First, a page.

By Katie, Contributing Writer
You have probably eaten your fair share of raspberries over the years. You may have even gone berry picking carefully plucking the delicate fruits from the vines while avoiding getting suck in the bramble. What you might not have known is that the leaf of the raspberry plant is an important medicinal herb.
Latin Name: Rubus idaeus, Rbus spp. (Rosacecae)
Common Names: Red Raspberry, American Raspberry, Dewberry, Bramble Fruit, Thimble Berry
How to Identify:
The red raspberry bush is hard to miss with it”s vibrant red fruit that is just begging to be picked.Red raspberry as well as all the Rubus species have leaves that are alternate, pinnately compound,consisting of 3 to 7 leaflets. They are finely toothed around the edges, wrinkly and generally hairy. The bottom of the leaf is almost white in color. The branches of the plant are arching, mostly hairless, prickly canes. The red raspberry flowers around June or July. The petals fall within a day or two and give way to berries that grow in clusters. It grows in cultivated gardens and in the wild.
How to Harvest:
I am all for harvesting raspberries, there is nothing like popping a fresh from the vine berry in your mouth. I do not advise harvesting the leaves yourself. If not dried properly they are pron to mold. In my opinion it is best to buy dried red raspberry leaf from a reputable company such as Bulk Herb Store or Mountain Rose Herbs. I frequently buy herbs from both of these companies.
What is is good for?
Don”t even get me started, red raspberry is one of my favorite herbs! It”s almost easier to ask what isn”t it good for. Red raspberry is most commonly known as a woman”s herb. It is found in most tea blends for pregnancy and menstruation. It is loaded with vitamins and minerals such as vitamin C, manganese, iron, calcium and niacin.
A Brief Over View
Red Raspberry Leaf Is Beneficial For:
- Bed Wetting
- Canker Sore, Mouth Ulcers
- Enriched Mother”s Milk
- Menorrhagia, Excessive Bleeding
- Menstrual Cramps
- Labor Pains
- Morning Sickness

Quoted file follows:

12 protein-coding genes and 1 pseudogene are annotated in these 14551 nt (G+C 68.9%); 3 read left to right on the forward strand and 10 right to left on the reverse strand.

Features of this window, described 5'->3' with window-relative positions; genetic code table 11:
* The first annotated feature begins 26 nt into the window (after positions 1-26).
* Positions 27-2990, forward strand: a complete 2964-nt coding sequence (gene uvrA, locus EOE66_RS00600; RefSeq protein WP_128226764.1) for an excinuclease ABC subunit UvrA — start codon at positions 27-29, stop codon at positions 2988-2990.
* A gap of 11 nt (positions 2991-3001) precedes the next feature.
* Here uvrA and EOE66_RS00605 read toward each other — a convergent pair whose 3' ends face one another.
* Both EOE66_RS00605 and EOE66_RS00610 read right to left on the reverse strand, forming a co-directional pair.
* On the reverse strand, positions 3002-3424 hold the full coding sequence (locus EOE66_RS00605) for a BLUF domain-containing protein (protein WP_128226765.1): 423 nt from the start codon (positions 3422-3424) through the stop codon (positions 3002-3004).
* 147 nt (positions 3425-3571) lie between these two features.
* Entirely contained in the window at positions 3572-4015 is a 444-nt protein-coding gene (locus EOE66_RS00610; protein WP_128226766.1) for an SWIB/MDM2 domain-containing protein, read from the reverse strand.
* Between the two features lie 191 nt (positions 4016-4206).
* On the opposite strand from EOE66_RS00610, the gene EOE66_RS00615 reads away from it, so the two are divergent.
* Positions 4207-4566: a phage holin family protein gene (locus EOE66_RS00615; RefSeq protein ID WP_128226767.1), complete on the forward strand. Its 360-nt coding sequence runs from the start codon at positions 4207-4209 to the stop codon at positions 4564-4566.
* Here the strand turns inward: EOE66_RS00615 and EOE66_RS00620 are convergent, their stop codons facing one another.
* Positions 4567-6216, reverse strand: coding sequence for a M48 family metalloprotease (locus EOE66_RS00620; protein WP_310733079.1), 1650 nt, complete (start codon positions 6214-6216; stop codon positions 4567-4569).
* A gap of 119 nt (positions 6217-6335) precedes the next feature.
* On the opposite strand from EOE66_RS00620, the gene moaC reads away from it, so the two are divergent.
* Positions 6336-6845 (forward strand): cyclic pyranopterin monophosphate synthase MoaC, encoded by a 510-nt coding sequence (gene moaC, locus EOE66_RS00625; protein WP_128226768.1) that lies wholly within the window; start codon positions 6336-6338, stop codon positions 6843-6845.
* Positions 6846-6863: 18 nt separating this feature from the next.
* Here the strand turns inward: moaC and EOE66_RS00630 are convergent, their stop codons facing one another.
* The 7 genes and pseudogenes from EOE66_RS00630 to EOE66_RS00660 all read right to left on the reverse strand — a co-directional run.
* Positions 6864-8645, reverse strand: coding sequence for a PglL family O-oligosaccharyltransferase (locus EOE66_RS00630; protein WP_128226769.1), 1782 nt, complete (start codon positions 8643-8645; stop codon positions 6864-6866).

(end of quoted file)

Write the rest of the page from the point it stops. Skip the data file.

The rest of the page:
- Urinary Tract Infection
- Bleeding Gums
- Sore Throat
- Wounds, Burns
A Couple casino online of Highlights
If you are pregnant or wanting to conceive then red raspberry is the herb for you! Best of all it is safe to use throughout your entire pregnancy. For those wanting to conceive, it increases fertility. Red raspberry contains an alkaloid, called fragrine, it strengthens and tones the walls of the uterus and pelvic muscles before, during and after child birth. It is also known to ease morning sickness. It aids in easy birthing and restores the womb after birth. Red raspberry has also been known to help prevent miscarriage.
Red raspberry is also a wonder herb for menstruating woman. It is full of calcium that is easily adsorbed into the body which helps regulate the hormones that flood your body every month easing PMS symptoms such as cramps. The toning effect the red raspberry has on the uterus is vital during menstruation as well. The tannis in this herb are beneficial for curbing diarrhea.
In addition to being an amazing woman”s herb red raspberry also has astringent, anti-inflammatory, antiseptic, anti-microbial and diuretic properties. The whole family can benefit from this herb.
A Word Of Caution:
If you haven”t used red raspberry leaf before pregnancy some suggest waiting until the third trimester to start using it.
How To Use Red Raspberry Leaf?
- Herbal Bath
My favorite way to take red raspberry leaf is in a tea or tincture. Here are a few different blends you may enjoy. Why not keep a pitcher of it in the fridge for the whole family to enjoy and benefit from it”s healing properties?
- Supper Happy Belly Tea by Just Making Noise
- Women”s Tea (great for cramps) by Nourishing Simplicity
- Heavy Bleeding and Cramp Tinctures by Nourishing Simplicity
- Pregnancy Tea by Modern Alternative Pregnancy
- Natural Pick-Me-Up Tea by Frugal Granola
Do you use red raspberry leaf? If so how is your favorite way to use it?
Confused about vaccines?
Get our FREE no-nonsense vaccine guide. Answer your questions with rational, fact-based information instead of fear.